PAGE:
Correction: An earlier version of this story inaccurately reported cost and fundraising information for the project. The entire National Mall Plan, developed by the National Park Service in 2010, is expected to cost about $700 million.

The votes are in.

The Trust for the National Mall has named the winning teams in its competition to redesign three long-neglected landscapes between the Capitol and the Lincoln Memorial.

Rogers Marvel Architects & Peter Walker and Partners will redesign Constitution Gardens east of the Vietnam Veterans Memorial, while OLIN & Weiss/Manfredi will bring new life to the Sylvan Theater, southeast of the Washington Monument. The winning design for Union Square near the Capitol, by Gustafson Guthrie Nichol & Davis Brody Bond, will be forwarded to the Architect of the Capitol.

Each entry offers cutting-edge landscape solutions that connect monuments visually, while giving the Mall’s 25 million annual visitors opportunities for entertainment and respite.

Those visitors have proved to be an unrelenting source of wear and tear over the years. Four decades of use and $400 million in deferred maintenance have taken their toll also. Walls are crumbling. Fish in Constitution Gardens’ lake are dying. And Caroline Cunningham, president of the Trust for the National Mall, says it’s too late for triage. 

“You don’t want your best place in America to look like a junkyard,” said Donald Stastny, the design competition manager.

A jury of eight landscape architects, academics, architects, critics and historians selected the winners. They narrowed a field of 58 entries to four for each project, then placed the finalists on display for public comment April 9.

The winning designs bring a vibrant, 21st-century attitude to the Mall. They’re nothing if not ambitious, but they’re sensitive to their sites and surroundings too.

The winners also faced the challenge of balancing the tricky equation of easy access and heightened security, an inherent dichotomy for a free society living in a time of terrorism.

“The question was how to integrate security to take care of the threat level and still keep it open,” Stastny said.

At Union Square, the design by Gustafson Guthrie Nichol & Davis Brody Bond removes the reflecting pond that lies parallel to the Capitol across Third Street SW and adds a pond at the nearest grass panel on the Mall. The gesture is a symbolic and symmetrical salute to the Lincoln Memorial and its Reflecting Pool. It also introduces a new layer of security.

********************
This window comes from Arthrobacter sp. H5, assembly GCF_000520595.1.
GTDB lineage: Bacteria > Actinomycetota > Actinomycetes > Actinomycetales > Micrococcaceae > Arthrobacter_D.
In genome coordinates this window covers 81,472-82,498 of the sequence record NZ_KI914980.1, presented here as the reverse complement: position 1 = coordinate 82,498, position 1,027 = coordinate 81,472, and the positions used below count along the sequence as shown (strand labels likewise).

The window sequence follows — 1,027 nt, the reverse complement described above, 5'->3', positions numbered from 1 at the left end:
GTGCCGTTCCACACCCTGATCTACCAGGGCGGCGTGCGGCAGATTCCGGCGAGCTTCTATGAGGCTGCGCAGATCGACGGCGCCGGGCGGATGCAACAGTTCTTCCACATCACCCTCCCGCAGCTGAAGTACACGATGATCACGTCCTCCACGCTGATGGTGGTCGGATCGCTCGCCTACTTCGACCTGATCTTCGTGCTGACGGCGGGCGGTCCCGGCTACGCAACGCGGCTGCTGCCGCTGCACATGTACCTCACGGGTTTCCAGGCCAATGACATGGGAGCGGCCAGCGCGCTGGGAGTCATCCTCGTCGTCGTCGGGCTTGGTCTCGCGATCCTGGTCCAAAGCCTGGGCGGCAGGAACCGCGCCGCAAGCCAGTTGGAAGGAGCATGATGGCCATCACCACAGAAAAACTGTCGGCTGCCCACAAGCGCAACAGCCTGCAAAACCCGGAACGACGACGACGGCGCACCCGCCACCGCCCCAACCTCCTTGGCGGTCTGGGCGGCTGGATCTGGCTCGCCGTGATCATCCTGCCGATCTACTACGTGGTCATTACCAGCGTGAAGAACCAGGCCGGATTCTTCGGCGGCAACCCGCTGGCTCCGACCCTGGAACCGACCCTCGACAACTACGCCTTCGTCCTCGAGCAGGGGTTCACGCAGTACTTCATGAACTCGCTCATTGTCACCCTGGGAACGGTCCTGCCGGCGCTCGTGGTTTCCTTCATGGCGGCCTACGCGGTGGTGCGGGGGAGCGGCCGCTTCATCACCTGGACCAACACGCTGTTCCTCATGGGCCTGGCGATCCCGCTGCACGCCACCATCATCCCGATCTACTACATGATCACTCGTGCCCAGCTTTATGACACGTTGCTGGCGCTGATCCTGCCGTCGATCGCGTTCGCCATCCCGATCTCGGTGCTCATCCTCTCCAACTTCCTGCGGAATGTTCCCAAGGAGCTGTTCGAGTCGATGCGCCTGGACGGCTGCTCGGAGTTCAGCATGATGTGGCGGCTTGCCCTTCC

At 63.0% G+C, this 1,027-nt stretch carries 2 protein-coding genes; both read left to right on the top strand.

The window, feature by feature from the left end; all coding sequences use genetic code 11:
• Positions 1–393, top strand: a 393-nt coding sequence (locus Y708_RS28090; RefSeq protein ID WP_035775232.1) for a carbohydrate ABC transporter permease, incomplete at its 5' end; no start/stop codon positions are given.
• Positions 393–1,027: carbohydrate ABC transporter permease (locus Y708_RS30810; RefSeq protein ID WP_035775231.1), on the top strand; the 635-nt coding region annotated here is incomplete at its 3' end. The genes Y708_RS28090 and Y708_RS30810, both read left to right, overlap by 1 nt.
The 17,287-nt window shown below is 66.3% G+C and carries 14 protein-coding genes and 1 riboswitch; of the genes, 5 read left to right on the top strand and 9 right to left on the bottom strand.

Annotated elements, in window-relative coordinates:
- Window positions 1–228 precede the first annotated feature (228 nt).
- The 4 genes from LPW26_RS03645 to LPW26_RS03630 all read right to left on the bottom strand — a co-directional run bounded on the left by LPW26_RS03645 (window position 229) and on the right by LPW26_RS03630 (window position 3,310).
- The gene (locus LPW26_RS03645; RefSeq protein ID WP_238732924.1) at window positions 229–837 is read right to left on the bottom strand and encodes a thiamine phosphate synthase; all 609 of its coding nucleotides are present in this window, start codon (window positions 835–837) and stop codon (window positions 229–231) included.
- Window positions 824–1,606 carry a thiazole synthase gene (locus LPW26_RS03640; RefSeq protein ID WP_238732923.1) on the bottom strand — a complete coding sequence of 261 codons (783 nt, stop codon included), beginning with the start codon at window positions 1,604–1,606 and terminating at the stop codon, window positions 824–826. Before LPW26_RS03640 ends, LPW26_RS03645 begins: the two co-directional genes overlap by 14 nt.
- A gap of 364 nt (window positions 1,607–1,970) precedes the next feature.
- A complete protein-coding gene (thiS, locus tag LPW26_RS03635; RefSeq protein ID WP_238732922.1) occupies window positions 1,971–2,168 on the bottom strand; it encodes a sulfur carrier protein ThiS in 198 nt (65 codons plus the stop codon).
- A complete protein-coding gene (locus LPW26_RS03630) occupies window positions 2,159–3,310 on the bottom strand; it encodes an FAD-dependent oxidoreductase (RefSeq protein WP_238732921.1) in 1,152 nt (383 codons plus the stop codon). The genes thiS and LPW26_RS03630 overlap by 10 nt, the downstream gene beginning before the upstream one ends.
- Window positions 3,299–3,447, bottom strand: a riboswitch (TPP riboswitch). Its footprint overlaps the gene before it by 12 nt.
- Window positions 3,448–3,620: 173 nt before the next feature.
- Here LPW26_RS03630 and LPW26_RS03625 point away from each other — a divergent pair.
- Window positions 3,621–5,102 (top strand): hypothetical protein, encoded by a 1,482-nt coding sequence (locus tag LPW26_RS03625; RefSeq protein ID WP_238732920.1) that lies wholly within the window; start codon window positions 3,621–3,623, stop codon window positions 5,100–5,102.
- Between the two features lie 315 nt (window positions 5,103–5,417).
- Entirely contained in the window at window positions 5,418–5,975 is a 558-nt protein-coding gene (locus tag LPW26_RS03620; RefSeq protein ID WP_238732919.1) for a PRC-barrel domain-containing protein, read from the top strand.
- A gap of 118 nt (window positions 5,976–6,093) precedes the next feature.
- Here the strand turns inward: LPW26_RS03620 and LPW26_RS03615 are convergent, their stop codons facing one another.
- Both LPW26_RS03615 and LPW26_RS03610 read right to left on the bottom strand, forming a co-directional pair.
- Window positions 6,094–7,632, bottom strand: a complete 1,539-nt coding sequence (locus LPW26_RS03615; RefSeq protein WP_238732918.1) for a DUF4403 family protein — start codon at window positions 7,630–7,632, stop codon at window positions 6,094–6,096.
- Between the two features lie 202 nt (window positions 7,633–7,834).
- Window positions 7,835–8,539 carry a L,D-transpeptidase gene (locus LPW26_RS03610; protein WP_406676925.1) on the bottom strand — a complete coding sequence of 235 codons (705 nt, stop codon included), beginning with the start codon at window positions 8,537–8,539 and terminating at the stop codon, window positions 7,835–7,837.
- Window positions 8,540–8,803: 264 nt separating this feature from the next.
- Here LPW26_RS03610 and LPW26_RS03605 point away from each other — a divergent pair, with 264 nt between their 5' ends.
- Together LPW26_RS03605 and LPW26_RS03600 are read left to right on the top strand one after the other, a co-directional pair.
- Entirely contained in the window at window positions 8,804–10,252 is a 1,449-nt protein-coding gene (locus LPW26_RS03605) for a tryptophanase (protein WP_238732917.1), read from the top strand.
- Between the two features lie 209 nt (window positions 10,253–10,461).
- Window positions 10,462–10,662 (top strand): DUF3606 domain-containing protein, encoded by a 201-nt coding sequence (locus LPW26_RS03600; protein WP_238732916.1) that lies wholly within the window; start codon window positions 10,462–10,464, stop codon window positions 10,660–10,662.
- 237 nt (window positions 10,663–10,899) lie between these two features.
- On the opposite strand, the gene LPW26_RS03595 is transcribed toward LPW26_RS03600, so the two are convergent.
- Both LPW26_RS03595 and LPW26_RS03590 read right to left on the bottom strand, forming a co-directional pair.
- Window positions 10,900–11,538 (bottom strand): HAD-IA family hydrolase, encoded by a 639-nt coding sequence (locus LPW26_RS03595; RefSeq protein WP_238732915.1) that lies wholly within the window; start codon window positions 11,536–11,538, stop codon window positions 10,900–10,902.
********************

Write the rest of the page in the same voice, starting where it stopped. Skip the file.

“The water feature is lifted up, so it increases the security of the second barrier, rather than decreasing it,” said Kathryn Gustafson, landscape architect on the project.

At the Sylvan Theater, the challenge was to find a way to reorient the performance space back to the Washington Monument — and provide a pedestrian link to the Tidal Basin and the Jefferson Memorial.

“We’ve reengaged the lost southern monument grounds,” said Hallie Boyce at OLIN. “Now you can walk to it along a sinuous curve of a bridge through a canopy of trees.”

The piece de resistance, though, lies in the new performance area. It’s a bowl that rises 32 feet at its outer edge, almost matching the base of the Washington Monument. Where audience members now turn their backs to the monument, the obelisk will eventually serve as a backdrop to every performance.

At Constitution Gardens, the winning entry by Rogers Marvel Architects & Peter Walker and Partners looked back to the 1976 plan developed for the bicentennial — and updated it.

“We were struck by the optimism and clarity of the original design,” said winning team member and landscape architect Peter Walker. “It’s engaged with the timeless quality of the Mall.”

The Washington Monument is highly visible. The Vietnam Veterans Memorial lies over a knoll to the west, and the site sees traffic between those two and the World War II Memorial.

Its proposed pavilion will be a threshold to the lake, using terraces to frame the gardens. “There will be a restaurant, model boating, ice skating in winter and performances — for local residents as well as visitors,” said Rob Rogers, architect on the winning team.

Groundbreaking for the first project will take place by 2014. “The first one depends on three things — cost, what else is going on in the park and public input,” Cunningham said. “We will phase them in.”

The first ribbon-cutting should take place by 2016.

Now that the winners have been named, the trust can begin fundraising for its two projects. The Architect of the Capitol will handle fundraising for Union Square.

The entire National Mall Plan, developed by the National Park Service in 2010, should cost about $700 million. The trust’s two projects are a part of that. The next phase of the competition will identify and evaluate costs ahead of implementation and roughly half of the costs will come from the private sector.

When they’re complete, the new designs promise to embellish the Mall’s sense of place with a forward-looking, long-term approach to how it serves its audiences.

“Symbolically, it’s seen as the center of America,” Stastny said. “It should be sustainable and around for a long time — it’s our postcard to the rest of the world.”

Welton is a freelance writer.